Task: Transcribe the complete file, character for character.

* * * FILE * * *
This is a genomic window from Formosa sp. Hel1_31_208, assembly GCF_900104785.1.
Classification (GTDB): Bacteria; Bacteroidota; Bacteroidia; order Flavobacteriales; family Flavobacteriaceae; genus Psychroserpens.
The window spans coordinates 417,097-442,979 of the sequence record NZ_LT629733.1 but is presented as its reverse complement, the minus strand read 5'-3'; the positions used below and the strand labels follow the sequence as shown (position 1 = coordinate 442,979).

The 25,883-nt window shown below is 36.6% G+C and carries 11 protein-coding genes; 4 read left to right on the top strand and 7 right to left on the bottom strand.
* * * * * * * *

This is a genomic window from Formosa sp. Hel1_31_208, assembly GCF_900104785.1.
Classification (GTDB): Bacteria; Bacteroidota; Bacteroidia; order Flavobacteriales; family Flavobacteriaceae; genus Psychroserpens.
The window spans coordinates 417,097-442,979 of the sequence record NZ_LT629733.1 but is presented as its reverse complement, the minus strand read 5'-3'; the positions used below and the strand labels follow the sequence as shown (position 1 = coordinate 442,979).

The 25,883-nt window shown below is 36.6% G+C and carries 11 protein-coding genes; 4 read left to right on the top strand and 7 right to left on the bottom strand.